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A Primer on Adversary Proceedings

Nassau Lawyer, June 2004
Written by Craig D. Robins, Esq.

Adversary Proceedings. Even what appears to be the simplest Chapter 7 consumer bankruptcy filing may result in an adversary proceeding which is basically a federal lawsuit brought within a pending bankruptcy proceeding. The Bankruptcy Rules provide that certain contested matters in bankruptcy proceedings must be litigated in this way. Bankruptcy Rule 7001 sets forth ten such matters. They include objections to discharge; determination of the validity, priority, or extent of a lien or interest in property of the estate; actions to recover property of the estate; and proceedings to sell property in which the debtor is only a part owner. Bankruptcy Rule 7001 et. seq., sets forth all of the rules applicable to adversary proceedings.

Proceedings to Determine The Dischargeability of a Debt. These are by far the most common adversary proceedings that the consumer bankruptcy practitioner may encounter. With the proliferation of consumers seeking to discharge credit card debt through bankruptcy, many credit card companies, banks and other lenders are actively reviewing petitions and credit usage histories to determine if the debtor obtained the debt by way of any fraudulent or improper means. Under code section 523, a creditor can contest the dischargeability of a particular debt that was incurred through false pretenses, fraud, use of false financial statements, embezzlement, or larceny.

Contesting the Entire Discharge. Bankruptcy code section 727 allows an interested party to contest the entire discharge for intentional concealment, transfer or destruction of property; unjustified failure to keep books and records; dishonesty in connection with the bankruptcy code; or failure to explain loss of assets. If a trustee requests a debtor to provide documents at the meeting of creditors and the debtor is uncooperative, the trustee will bring an adversary proceeding under this section.

Federal Rules Govern. Virtually all of the Federal Rules of Civil Procedure regarding litigation apply to adversary proceedings. These rules are especially tailored to bankruptcy proceedings by Bankruptcy Rules 9001 et. seq. Leave your C.P.L.R. at home and get a copy of the Federal Rules. Sometimes the general practitioner is at a slight disadvantage because of an unfamiliarity with Federal law.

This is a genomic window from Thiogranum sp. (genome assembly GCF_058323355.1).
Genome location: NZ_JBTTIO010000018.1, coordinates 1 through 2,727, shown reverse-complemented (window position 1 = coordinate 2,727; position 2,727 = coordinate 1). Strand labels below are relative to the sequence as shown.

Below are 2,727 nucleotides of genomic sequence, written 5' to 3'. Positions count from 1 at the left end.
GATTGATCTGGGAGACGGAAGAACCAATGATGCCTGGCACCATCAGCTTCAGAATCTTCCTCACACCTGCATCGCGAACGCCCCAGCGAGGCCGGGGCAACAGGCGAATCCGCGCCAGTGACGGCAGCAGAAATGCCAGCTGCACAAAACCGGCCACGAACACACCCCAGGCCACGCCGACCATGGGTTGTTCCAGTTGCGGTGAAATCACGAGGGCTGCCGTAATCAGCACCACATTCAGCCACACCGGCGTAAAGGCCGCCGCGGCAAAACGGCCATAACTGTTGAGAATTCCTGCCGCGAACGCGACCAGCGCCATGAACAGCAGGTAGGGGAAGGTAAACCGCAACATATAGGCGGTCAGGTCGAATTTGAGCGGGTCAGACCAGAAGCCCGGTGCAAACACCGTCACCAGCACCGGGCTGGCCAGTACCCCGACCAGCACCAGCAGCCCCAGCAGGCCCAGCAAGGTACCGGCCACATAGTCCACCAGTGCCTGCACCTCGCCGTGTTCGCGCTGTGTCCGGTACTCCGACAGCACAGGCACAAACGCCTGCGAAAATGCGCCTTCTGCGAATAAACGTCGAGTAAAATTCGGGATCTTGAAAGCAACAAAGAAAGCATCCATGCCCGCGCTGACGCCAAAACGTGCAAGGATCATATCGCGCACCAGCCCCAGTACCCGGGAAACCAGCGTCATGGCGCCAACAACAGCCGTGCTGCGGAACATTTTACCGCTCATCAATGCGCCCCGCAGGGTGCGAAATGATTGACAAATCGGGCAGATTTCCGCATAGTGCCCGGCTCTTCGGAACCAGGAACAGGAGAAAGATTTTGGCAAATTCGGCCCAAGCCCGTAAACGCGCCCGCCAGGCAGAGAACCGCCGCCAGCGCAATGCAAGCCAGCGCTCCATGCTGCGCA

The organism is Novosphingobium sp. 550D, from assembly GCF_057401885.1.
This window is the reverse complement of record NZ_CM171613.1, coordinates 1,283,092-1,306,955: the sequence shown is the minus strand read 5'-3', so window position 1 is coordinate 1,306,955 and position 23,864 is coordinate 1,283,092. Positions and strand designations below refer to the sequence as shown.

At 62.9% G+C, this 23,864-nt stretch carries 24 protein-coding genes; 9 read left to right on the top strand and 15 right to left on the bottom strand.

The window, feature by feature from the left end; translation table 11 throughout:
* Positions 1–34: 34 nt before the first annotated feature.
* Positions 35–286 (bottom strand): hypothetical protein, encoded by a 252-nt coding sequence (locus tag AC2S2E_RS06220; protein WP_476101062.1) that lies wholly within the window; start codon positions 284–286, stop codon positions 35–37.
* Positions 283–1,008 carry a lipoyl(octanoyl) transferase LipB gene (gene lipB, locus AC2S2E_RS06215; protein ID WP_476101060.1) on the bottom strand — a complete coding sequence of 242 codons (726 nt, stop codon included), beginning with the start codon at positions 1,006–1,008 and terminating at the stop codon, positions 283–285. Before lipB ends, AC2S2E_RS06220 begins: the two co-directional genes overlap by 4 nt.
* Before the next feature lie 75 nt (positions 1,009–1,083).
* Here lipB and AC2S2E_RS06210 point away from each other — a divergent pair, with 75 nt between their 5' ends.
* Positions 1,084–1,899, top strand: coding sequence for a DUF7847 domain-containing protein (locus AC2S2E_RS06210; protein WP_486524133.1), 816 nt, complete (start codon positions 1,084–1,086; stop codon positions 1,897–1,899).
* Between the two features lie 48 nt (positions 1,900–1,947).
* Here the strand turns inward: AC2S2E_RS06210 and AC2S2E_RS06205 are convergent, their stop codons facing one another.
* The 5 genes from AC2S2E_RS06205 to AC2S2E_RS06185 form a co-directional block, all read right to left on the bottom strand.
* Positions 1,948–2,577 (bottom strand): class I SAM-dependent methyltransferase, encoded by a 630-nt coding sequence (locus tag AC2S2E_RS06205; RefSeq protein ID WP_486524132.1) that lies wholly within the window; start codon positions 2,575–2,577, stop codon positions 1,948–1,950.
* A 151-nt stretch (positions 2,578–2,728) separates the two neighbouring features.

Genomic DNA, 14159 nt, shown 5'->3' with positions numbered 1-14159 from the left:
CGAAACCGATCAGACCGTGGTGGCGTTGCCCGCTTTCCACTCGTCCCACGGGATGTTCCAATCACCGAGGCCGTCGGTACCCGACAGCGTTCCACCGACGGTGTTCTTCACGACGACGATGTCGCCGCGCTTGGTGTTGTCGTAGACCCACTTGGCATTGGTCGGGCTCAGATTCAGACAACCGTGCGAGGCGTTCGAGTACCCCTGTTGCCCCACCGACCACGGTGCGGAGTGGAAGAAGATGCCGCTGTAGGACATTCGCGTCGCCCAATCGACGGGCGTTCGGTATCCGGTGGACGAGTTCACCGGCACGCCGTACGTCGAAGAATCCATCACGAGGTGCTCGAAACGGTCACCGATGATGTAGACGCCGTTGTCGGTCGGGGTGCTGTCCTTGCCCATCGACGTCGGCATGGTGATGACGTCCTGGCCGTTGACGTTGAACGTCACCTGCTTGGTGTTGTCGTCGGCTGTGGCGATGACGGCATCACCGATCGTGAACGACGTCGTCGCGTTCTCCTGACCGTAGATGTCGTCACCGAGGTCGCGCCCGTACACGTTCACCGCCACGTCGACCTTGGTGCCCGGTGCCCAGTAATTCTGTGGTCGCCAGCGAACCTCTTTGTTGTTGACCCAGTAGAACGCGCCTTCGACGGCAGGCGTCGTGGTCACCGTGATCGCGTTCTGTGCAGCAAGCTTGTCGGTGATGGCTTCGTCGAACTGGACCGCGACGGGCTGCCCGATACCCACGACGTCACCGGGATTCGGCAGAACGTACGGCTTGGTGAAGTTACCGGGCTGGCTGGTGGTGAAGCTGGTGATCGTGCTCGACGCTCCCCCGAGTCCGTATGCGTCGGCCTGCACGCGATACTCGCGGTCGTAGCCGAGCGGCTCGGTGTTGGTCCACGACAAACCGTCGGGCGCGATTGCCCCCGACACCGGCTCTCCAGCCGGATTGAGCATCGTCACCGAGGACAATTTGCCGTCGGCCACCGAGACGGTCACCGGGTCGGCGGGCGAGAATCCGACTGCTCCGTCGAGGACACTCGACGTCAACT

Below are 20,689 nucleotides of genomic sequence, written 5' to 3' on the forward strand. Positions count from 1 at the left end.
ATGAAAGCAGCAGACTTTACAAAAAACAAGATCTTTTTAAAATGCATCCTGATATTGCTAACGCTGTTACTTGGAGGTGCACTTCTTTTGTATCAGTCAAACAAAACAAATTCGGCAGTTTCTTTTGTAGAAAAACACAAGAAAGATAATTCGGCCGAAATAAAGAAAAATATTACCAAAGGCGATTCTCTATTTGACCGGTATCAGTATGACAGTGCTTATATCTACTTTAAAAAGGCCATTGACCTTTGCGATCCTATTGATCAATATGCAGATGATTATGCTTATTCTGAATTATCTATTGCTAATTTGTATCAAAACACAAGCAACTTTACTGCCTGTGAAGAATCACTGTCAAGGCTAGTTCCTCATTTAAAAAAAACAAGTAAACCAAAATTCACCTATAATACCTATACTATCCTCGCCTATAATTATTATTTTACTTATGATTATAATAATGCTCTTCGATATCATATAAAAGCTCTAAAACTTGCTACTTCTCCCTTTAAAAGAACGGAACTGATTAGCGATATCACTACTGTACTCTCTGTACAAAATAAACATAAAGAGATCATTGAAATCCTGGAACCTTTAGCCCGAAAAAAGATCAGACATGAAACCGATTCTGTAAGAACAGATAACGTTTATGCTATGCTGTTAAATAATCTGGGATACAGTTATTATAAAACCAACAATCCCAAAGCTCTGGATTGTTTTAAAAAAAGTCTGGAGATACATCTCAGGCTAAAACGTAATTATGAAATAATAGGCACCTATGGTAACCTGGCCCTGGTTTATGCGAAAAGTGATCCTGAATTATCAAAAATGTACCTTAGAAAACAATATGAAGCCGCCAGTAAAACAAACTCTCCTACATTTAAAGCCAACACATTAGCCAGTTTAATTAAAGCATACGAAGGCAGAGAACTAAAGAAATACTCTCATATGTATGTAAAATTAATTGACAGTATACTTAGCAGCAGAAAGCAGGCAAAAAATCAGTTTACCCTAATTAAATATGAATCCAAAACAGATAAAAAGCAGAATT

How Adversary Proceedings Are Commenced. The creditor or trustee will draft a complaint, setting forth the facts and allegations which the plaintiff believes justify the granting of relief against the debtor, and stating the relief requested. All adversary proceedings must be filed electronically through the court’s E.C.F. system. The court will also assign an adversary proceeding case number to the matter, which is different from the original bankruptcy case number. All adversary proceeding documents filed with the court must contain the full adversary proceeding caption, both case number and adversary proceeding case number, the type of chapter, and the name of the judge. The debtor can be referred to as either “debtor” or “defendant.”

Service. Most adversary proceedings are served pursuant to Bankruptcy Rule 7004(b) by first class mail upon both the debtor and his or her attorney, although service can be completed by other means as well. Service must also be made within 10 days of the summons date. Bankruptcy Rule 7004(f).

Be Aware of the Bar Date. In Chapter 7 proceedings, the court sets a statute of limitations for creditors to file objections to discharge. The bar date is 60 days from the date set for the first scheduled meeting of creditors. Bankruptcy Rules 4004 and 4007. Adjournment of the meeting of creditors does not affect the bar date. Failure to timely file a dischargeability adversary proceeding by the bar date will forever bar the creditor from objecting to discharge.